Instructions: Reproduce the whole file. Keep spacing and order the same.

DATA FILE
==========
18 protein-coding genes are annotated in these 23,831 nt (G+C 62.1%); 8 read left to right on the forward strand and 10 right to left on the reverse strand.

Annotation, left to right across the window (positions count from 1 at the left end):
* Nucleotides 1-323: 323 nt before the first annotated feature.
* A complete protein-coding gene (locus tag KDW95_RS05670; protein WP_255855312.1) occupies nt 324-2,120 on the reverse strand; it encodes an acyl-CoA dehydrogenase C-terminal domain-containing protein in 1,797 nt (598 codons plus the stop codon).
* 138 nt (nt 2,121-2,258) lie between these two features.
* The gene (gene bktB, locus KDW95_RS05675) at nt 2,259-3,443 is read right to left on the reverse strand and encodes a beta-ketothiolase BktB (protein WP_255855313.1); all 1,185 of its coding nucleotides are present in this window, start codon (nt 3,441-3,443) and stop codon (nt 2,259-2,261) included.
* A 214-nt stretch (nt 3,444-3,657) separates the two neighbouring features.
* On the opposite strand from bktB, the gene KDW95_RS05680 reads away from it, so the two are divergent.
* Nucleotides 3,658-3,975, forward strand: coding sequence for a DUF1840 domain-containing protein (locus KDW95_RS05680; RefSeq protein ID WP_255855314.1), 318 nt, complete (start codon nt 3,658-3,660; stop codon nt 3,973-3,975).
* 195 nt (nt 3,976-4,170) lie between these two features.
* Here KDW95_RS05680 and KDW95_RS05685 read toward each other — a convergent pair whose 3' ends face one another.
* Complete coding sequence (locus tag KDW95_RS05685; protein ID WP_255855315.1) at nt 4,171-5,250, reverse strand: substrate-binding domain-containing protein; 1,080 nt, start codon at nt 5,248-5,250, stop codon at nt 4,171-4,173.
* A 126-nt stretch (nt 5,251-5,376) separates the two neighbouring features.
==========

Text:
18 protein-coding genes are annotated in these 23,831 nt (G+C 62.1%); 8 read left to right on the forward strand and 10 right to left on the reverse strand.

Annotation, left to right across the window (positions count from 1 at the left end):
* Nucleotides 1-323: 323 nt before the first annotated feature.
* A complete protein-coding gene (locus tag KDW95_RS05670; protein WP_255855312.1) occupies nt 324-2,120 on the reverse strand; it encodes an acyl-CoA dehydrogenase C-terminal domain-containing protein in 1,797 nt (598 codons plus the stop codon).
* 138 nt (nt 2,121-2,258) lie between these two features.
* The gene (gene bktB, locus KDW95_RS05675) at nt 2,259-3,443 is read right to left on the reverse strand and encodes a beta-ketothiolase BktB (protein WP_255855313.1); all 1,185 of its coding nucleotides are present in this window, start codon (nt 3,441-3,443) and stop codon (nt 2,259-2,261) included.
* A 214-nt stretch (nt 3,444-3,657) separates the two neighbouring features.
* On the opposite strand from bktB, the gene KDW95_RS05680 reads away from it, so the two are divergent.
* Nucleotides 3,658-3,975, forward strand: coding sequence for a DUF1840 domain-containing protein (locus KDW95_RS05680; RefSeq protein ID WP_255855314.1), 318 nt, complete (start codon nt 3,658-3,660; stop codon nt 3,973-3,975).
* 195 nt (nt 3,976-4,170) lie between these two features.
* Here KDW95_RS05680 and KDW95_RS05685 read toward each other — a convergent pair whose 3' ends face one another.
* Complete coding sequence (locus tag KDW95_RS05685; protein ID WP_255855315.1) at nt 4,171-5,250, reverse strand: substrate-binding domain-containing protein; 1,080 nt, start codon at nt 5,248-5,250, stop codon at nt 4,171-4,173.
* A 126-nt stretch (nt 5,251-5,376) separates the two neighbouring features.